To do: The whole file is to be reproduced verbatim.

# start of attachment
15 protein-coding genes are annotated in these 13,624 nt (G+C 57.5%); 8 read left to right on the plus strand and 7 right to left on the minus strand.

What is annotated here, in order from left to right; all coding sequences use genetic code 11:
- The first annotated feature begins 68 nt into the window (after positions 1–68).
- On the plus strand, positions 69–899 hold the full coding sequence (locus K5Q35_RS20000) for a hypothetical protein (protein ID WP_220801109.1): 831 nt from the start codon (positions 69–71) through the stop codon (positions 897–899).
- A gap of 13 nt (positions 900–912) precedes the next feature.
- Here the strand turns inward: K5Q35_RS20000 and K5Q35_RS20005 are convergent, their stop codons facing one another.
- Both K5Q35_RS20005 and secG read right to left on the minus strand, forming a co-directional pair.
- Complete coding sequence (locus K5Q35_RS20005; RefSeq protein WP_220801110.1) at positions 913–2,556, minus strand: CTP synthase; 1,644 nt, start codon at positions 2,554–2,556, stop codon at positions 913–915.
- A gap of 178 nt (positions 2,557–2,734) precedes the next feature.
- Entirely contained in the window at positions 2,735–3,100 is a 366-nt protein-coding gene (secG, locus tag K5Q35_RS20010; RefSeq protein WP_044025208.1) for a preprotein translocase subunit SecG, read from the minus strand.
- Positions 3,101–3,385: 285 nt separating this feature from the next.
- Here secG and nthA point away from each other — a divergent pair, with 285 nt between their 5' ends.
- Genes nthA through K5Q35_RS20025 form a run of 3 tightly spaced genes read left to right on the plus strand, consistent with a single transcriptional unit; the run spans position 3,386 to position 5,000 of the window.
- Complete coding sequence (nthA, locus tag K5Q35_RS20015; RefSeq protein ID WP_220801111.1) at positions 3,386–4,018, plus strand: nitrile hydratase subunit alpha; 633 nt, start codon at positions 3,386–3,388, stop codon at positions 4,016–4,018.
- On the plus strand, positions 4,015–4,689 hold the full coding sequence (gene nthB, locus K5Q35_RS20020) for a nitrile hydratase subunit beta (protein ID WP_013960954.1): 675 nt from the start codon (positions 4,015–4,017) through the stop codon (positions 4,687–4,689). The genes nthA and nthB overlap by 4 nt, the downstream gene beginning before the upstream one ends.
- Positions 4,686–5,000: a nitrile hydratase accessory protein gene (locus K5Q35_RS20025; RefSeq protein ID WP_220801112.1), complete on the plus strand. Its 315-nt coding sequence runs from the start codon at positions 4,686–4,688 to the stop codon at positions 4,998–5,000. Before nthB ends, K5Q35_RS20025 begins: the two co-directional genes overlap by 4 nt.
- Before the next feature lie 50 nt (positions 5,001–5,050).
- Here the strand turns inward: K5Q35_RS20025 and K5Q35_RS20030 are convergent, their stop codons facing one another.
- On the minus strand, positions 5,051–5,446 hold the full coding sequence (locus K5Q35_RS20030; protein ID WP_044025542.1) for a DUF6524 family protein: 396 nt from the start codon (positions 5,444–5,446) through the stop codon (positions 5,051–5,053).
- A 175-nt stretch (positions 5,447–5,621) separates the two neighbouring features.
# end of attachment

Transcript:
15 protein-coding genes are annotated in these 13,624 nt (G+C 57.5%); 8 read left to right on the plus strand and 7 right to left on the minus strand.

What is annotated here, in order from left to right; all coding sequences use genetic code 11:
- The first annotated feature begins 68 nt into the window (after positions 1–68).
- On the plus strand, positions 69–899 hold the full coding sequence (locus K5Q35_RS20000) for a hypothetical protein (protein ID WP_220801109.1): 831 nt from the start codon (positions 69–71) through the stop codon (positions 897–899).
- A gap of 13 nt (positions 900–912) precedes the next feature.
- Here the strand turns inward: K5Q35_RS20000 and K5Q35_RS20005 are convergent, their stop codons facing one another.
- Both K5Q35_RS20005 and secG read right to left on the minus strand, forming a co-directional pair.
- Complete coding sequence (locus K5Q35_RS20005; RefSeq protein WP_220801110.1) at positions 913–2,556, minus strand: CTP synthase; 1,644 nt, start codon at positions 2,554–2,556, stop codon at positions 913–915.
- A gap of 178 nt (positions 2,557–2,734) precedes the next feature.
- Entirely contained in the window at positions 2,735–3,100 is a 366-nt protein-coding gene (secG, locus tag K5Q35_RS20010; RefSeq protein WP_044025208.1) for a preprotein translocase subunit SecG, read from the minus strand.
- Positions 3,101–3,385: 285 nt separating this feature from the next.
- Here secG and nthA point away from each other — a divergent pair, with 285 nt between their 5' ends.
- Genes nthA through K5Q35_RS20025 form a run of 3 tightly spaced genes read left to right on the plus strand, consistent with a single transcriptional unit; the run spans position 3,386 to position 5,000 of the window.
- Complete coding sequence (nthA, locus tag K5Q35_RS20015; RefSeq protein ID WP_220801111.1) at positions 3,386–4,018, plus strand: nitrile hydratase subunit alpha; 633 nt, start codon at positions 3,386–3,388, stop codon at positions 4,016–4,018.
- On the plus strand, positions 4,015–4,689 hold the full coding sequence (gene nthB, locus K5Q35_RS20020) for a nitrile hydratase subunit beta (protein ID WP_013960954.1): 675 nt from the start codon (positions 4,015–4,017) through the stop codon (positions 4,687–4,689). The genes nthA and nthB overlap by 4 nt, the downstream gene beginning before the upstream one ends.
- Positions 4,686–5,000: a nitrile hydratase accessory protein gene (locus K5Q35_RS20025; RefSeq protein ID WP_220801112.1), complete on the plus strand. Its 315-nt coding sequence runs from the start codon at positions 4,686–4,688 to the stop codon at positions 4,998–5,000. Before nthB ends, K5Q35_RS20025 begins: the two co-directional genes overlap by 4 nt.
- Before the next feature lie 50 nt (positions 5,001–5,050).
- Here the strand turns inward: K5Q35_RS20025 and K5Q35_RS20030 are convergent, their stop codons facing one another.
- On the minus strand, positions 5,051–5,446 hold the full coding sequence (locus K5Q35_RS20030; protein ID WP_044025542.1) for a DUF6524 family protein: 396 nt from the start codon (positions 5,444–5,446) through the stop codon (positions 5,051–5,053).
- A 175-nt stretch (positions 5,447–5,621) separates the two neighbouring features.